Under Taliban rule, it was illegal to educate women and girls, so neither Saddiqa nor her children had any formal education.
In The Immigrant Learning Center Literacy Program, she is learning English and a whole new world of education is opening to her. Her daughters are attending Bryn Mawr and University of Massachusetts Boston, and her son is enrolled in high school.
Ya Hui was a professor of pharmacology at Bejing University. Ten years ago she came to America to join her daughter. Like many immigrants with successful professions, Ya Hui’s lack of English meant she had to start over again in America.
Although she had taught herself to read English, it was not until she came to The Immigrant Learning Center a year ago that Ya Hui started to be able to speak it.
Today, she is a technician in scientific research at Dana Farber Cancer Institute in Boston and is studying to become a U.S. citizen.
On January 12, 2010, Abdony returned to Port au Prince, Haiti, after visiting his wife and daughter in Boston. At 4:53 p.m. that day, a huge earthquake struck Haiti. More than 300,000 people died including three people in Abdony’s family.
Fortunately, he was unharmed. The building where Abdony worked collapsed and his home was destroyed, forcing him to live on the street until he left for America on March 30, 2010.
He was safely reunited with his wife and daughter, but life here without a good grasp of English was difficult. Abdony came to The Immigrant Learning Center in 2011. After attending classes five days a week for about a year, he was hired as a bus driver and cook for VinFen Corporation, a residence for handicapped adults in Somerville.
Ana left her home town in El Salvador after several men in her family were killed in conflict between the government and opposing forces. She thought she might be safer in an urban environment but violence in the city, including car bombs, led her to decide to leave El Salvador. Ana finally came to the United States with her husband in 1990.
Since then Ana has been raising her children and supplementing her husband’s income through door-to-door sales of kitchenware in Spanish-speaking neighborhoods. Now that she is studying English in The Immigrant Learning Center Literacy Program, she would like to get a job where she can get more practice speaking English. She was a cosmetologist in El Salvador and dreams of going back to school one day to get her Massachusetts cosmetology license.
When Maria’s children became adults living on their own, she decided to start a new life in the U.S. She brought her entrepreneurial spirit with her from Brazil where she had owned two salons and gained more than 40 years of massage experience.
Maria had to go through a re-certification process in order to continue her career. After she obtained her Massachusetts license, she opened a day spa called Nova Estetica. Her biggest challenge, Maria says, is not knowing English.
She says, “Most of our customers are Brazilian or Spanish-speaking. If I get an American customer, it is too hard to try to communicate. I have an assistant that speaks better English, and she supports me. Maybe next year I won’t need support.”
Juan was at an age when many people consider retirement. He owned a cattle and horse ranch in El Salvador and was ready to pass it on to his adult son. Juan also has three young children and was concerned for their future. Jobs are hard to come by in El Salvador, and gangs called “maras” sometimes threaten public safety.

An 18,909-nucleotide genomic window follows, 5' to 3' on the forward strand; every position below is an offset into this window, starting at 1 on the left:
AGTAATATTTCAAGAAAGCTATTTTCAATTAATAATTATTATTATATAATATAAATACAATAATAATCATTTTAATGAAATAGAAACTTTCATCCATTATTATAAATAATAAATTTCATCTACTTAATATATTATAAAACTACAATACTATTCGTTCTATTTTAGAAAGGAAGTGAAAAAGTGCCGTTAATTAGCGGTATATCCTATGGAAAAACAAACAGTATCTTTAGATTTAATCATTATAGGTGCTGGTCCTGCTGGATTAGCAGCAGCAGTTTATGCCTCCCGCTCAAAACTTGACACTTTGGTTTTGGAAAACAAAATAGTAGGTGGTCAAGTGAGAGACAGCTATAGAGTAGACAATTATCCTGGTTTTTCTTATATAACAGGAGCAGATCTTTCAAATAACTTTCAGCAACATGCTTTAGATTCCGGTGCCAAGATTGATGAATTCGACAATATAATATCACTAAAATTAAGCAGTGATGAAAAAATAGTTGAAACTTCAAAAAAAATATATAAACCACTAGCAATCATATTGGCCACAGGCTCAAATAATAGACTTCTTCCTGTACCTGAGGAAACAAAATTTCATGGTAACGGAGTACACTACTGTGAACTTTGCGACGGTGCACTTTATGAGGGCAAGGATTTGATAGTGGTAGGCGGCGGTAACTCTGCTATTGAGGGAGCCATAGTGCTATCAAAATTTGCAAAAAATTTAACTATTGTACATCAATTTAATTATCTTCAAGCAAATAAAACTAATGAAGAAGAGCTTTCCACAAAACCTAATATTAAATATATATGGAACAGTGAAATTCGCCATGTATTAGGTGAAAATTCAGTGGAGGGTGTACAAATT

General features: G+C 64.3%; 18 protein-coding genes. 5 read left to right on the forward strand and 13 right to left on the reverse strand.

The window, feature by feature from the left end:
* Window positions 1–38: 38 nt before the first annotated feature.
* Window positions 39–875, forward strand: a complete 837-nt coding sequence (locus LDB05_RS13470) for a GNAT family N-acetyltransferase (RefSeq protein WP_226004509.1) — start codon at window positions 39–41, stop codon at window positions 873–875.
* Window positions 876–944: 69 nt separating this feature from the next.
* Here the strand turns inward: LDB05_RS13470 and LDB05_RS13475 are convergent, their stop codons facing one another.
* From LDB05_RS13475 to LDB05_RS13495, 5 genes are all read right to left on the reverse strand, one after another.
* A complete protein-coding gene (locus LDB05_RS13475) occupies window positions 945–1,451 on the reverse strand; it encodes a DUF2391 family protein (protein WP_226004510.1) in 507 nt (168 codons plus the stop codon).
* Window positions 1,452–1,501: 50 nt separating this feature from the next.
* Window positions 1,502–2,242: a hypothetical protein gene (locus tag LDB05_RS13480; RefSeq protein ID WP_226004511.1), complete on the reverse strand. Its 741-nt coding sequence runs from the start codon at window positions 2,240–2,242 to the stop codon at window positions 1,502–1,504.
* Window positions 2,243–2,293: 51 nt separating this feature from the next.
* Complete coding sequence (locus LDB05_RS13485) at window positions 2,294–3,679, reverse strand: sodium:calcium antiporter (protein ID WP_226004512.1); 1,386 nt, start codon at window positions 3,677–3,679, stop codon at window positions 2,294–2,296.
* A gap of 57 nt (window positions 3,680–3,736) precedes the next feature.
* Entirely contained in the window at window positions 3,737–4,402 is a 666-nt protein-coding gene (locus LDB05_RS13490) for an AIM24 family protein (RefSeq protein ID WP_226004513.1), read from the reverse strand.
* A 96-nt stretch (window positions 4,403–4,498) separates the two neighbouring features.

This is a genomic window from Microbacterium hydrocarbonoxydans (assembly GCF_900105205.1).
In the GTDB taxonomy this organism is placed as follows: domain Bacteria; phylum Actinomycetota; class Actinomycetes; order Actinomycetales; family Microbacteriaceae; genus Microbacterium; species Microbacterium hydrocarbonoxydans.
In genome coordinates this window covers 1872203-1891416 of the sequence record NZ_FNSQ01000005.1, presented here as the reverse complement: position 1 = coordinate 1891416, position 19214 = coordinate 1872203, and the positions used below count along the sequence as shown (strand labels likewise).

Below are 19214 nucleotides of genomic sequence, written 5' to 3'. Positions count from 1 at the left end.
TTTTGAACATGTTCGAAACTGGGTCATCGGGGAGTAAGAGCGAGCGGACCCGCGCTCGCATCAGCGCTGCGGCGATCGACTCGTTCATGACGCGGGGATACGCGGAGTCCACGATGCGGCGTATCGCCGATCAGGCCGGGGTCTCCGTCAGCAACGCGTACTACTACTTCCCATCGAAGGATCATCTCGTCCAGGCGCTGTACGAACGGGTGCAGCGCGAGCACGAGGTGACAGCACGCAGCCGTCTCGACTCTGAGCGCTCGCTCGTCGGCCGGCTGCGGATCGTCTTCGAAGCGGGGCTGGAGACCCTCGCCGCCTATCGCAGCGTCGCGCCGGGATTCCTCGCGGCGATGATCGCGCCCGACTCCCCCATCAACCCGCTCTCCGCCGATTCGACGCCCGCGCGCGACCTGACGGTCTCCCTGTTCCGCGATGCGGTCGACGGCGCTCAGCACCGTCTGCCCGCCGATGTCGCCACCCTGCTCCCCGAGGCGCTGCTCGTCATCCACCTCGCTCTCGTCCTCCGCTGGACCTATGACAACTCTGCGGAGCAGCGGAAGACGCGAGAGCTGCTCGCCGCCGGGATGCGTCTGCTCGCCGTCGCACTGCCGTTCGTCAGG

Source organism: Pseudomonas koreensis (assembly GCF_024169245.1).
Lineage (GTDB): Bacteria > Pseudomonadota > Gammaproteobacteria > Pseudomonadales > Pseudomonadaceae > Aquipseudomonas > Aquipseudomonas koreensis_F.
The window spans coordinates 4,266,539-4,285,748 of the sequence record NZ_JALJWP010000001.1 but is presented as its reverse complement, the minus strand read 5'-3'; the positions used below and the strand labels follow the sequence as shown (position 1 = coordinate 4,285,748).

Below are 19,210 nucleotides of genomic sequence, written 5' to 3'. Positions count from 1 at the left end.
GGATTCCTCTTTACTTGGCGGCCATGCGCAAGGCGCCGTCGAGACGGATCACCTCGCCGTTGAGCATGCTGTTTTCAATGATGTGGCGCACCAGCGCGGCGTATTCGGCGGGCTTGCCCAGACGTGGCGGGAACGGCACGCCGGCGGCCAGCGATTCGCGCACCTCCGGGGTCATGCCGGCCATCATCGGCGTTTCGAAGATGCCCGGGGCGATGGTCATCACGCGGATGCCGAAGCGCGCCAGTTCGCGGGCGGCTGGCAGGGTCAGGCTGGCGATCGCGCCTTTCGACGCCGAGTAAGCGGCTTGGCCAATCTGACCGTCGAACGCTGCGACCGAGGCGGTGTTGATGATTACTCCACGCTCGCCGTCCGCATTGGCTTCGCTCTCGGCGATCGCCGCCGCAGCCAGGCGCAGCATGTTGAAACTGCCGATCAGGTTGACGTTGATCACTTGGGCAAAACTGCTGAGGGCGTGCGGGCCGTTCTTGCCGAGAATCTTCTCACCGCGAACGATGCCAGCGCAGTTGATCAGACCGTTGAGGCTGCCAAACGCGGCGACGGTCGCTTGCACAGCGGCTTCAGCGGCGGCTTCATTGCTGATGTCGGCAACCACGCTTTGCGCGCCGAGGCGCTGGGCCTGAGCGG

In 2007, Juan came to the United States to start a new chapter of life for him and his children. He studies English at The Immigrant Learning Center and works part time at the recycling center.
He also took advantage of the Citizenship Class. In December 2012, he passed the citizenship exam. Very proud of his achievement, when asked why he wants to be a citizen, his first answer is, “I want to vote for the U.S. President.”
Gertrude came to the U.S. from Haiti in 2006. Her first job was in the kitchen at McLean Hospital. Although she had no nursing background, she says she “wanted to serve people” and was inspired to get certified as a nursing assistant. That led to a job working the overnight shift at Tuel Nursing Home in Melrose from 11:00 p.m. to 7:00 a.m.
Recently, Gertrude gained a second job at a nursing home in Woburn. So, three days a week she comes to The Immigrant Learning Center in the morning, goes to work in Woburn at 3:00 p.m., then to work in Melrose at 11:00 p.m., comes home to take a shower and change clothes before coming back to The ILC to start over again.
It is a grueling schedule, but Gertrude does it because learning English is that important to her. She says that even after seven years in this country she is still “shy to speak English.” She knows the only way to make a comfortable life for herself and her family here is to improve her English.
The Immigrant Learning Center was founded, in part, to respond to the influx of Eastern Europeans fleeing the former Soviet Union in the late ’80s and early ’90s. Tonya’s story provides a sample of what this wave of immigrants experienced.
Tonya recalls being eight years old in 1941 in Ukraine when all the Jewish people in her town were forced into a ghetto by the Germans. Fortunately, her family made it to safety in Romania where she lived until her late 20s when she moved to Lithuania.
In 1992, after experiencing years of antisemitism in Lithuania, Tonya and her husband, son, daughter-in-law and two grandsons came to the U.S. as refugees. Her son spoke English and adapted quickly, but Tonya and her husband Igor did not. They found themselves starting over late in life without being able to communicate with anyone in their new home.
Soon they found The ILC. Learning English meant the world to them. Tonya became an instructor at Tufts University teaching Russian. In 2012, she retired, and she wakes up every day saying, “God bless America” for the freedom she has found here.